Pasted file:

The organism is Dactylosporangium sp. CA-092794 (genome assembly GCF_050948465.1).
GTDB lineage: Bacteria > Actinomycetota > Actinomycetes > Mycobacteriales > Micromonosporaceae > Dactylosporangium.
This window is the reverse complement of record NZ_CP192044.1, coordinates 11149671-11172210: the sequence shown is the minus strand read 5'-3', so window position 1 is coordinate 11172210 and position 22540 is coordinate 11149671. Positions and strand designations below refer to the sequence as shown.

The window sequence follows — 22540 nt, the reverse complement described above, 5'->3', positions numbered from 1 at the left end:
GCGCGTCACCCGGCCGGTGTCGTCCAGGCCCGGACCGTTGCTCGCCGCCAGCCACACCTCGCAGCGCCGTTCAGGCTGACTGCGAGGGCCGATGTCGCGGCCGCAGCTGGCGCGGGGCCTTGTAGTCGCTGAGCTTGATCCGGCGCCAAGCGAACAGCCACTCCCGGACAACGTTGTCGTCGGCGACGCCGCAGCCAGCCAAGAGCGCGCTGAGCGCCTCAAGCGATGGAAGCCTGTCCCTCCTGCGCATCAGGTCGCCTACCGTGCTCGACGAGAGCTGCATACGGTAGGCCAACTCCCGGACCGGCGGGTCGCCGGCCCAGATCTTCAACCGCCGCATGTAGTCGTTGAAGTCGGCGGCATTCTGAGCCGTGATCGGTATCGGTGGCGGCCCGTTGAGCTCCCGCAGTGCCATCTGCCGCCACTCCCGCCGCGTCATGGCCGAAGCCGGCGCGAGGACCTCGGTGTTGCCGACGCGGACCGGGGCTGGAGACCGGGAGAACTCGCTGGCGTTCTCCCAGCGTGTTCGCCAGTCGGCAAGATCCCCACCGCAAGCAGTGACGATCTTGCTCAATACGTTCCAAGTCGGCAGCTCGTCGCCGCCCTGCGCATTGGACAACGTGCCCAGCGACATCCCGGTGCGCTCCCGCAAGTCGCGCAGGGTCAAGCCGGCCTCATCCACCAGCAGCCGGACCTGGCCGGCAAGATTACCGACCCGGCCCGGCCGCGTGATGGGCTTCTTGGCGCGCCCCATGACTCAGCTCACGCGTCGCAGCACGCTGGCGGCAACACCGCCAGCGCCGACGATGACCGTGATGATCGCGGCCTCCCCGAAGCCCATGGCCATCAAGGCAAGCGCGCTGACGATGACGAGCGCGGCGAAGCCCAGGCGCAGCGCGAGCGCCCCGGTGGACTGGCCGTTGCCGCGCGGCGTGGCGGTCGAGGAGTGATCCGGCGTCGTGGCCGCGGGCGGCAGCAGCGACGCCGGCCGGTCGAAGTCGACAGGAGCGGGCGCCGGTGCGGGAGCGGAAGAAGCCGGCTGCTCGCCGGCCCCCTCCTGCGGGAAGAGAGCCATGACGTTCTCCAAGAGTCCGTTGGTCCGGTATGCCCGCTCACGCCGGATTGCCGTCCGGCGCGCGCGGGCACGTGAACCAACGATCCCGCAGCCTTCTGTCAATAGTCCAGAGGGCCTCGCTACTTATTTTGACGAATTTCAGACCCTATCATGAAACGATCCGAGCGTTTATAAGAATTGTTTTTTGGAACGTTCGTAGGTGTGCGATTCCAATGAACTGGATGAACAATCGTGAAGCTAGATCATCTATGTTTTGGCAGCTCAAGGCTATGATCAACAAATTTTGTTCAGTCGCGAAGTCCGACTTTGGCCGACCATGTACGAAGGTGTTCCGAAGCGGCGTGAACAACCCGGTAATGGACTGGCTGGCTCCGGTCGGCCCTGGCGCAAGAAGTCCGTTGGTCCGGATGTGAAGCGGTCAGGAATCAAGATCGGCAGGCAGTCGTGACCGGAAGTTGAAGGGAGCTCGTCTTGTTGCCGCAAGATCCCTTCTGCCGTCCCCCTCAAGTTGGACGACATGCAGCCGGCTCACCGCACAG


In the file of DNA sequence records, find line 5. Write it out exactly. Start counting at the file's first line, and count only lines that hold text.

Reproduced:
GCGCGTCACCCGGCCGGTGTCGTCCAGGCCCGGACCGTTGCTCGCCGCCAGCCACACCTCGCAGCGCCGTTCAGGCTGACTGCGAGGGCCGATGTCGCGGCCGCAGCTGGCGCGGGGCCTTGTAGTCGCTGAGCTTGATCCGGCGCCAAGCGAACAGCCACTCCCGGACAACGTTGTCGTCGGCGACGCCGCAGCCAGCCAAGAGCGCGCTGAGCGCCTCAAGCGATGGAAGCCTGTCCCTCCTGCGCATCAGGTCGCCTACCGTGCTCGACGAGAGCTGCATACGGTAGGCCAACTCCCGGACCGGCGGGTCGCCGGCCCAGATCTTCAACCGCCGCATGTAGTCGTTGAAGTCGGCGGCATTCTGAGCCGTGATCGGTATCGGTGGCGGCCCGTTGAGCTCCCGCAGTGCCATCTGCCGCCACTCCCGCCGCGTCATGGCCGAAGCCGGCGCGAGGACCTCGGTGTTGCCGACGCGGACCGGGGCTGGAGACCGGGAGAACTCGCTGGCGTTCTCCCAGCGTGTTCGCCAGTCGGCAAGATCCCCACCGCAAGCAGTGACGATCTTGCTCAATACGTTCCAAGTCGGCAGCTCGTCGCCGCCCTGCGCATTGGACAACGTGCCCAGCGACATCCCGGTGCGCTCCCGCAAGTCGCGCAGGGTCAAGCCGGCCTCATCCACCAGCAGCCGGACCTGGCCGGCAAGATTACCGACCCGGCCCGGCCGCGTGATGGGCTTCTTGGCGCGCCCCATGACTCAGCTCACGCGTCGCAGCACGCTGGCGGCAACACCGCCAGCGCCGACGATGACCGTGATGATCGCGGCCTCCCCGAAGCCCATGGCCATCAAGGCAAGCGCGCTGACGATGACGAGCGCGGCGAAGCCCAGGCGCAGCGCGAGCGCCCCGGTGGACTGGCCGTTGCCGCGCGGCGTGGCGGTCGAGGAGTGATCCGGCGTCGTGGCCGCGGGCGGCAGCAGCGACGCCGGCCGGTCGAAGTCGACAGGAGCGGGCGCCGGTGCGGGAGCGGAAGAAGCCGGCTGCTCGCCGGCCCCCTCCTGCGGGAAGAGAGCCATGACGTTCTCCAAGAGTCCGTTGGTCCGGTATGCCCGCTCACGCCGGATTGCCGTCCGGCGCGCGCGGGCACGTGAACCAACGATCCCGCAGCCTTCTGTCAATAGTCCAGAGGGCCTCGCTACTTATTTTGACGAATTTCAGACCCTATCATGAAACGATCCGAGCGTTTATAAGAATTGTTTTTTGGAACGTTCGTAGGTGTGCGATTCCAATGAACTGGATGAACAATCGTGAAGCTAGATCATCTATGTTTTGGCAGCTCAAGGCTATGATCAACAAATTTTGTTCAGTCGCGAAGTCCGACTTTGGCCGACCATGTACGAAGGTGTTCCGAAGCGGCGTGAACAACCCGGTAATGGACTGGCTGGCTCCGGTCGGCCCTGGCGCAAGAAGTCCGTTGGTCCGGATGTGAAGCGGTCAGGAATCAAGATCGGCAGGCAGTCGTGACCGGAAGTTGAAGGGAGCTCGTCTTGTTGCCGCAAGATCCCTTCTGCCGTCCCCCTCAAGTTGGACGACATGCAGCCGGCTCACCGCACAG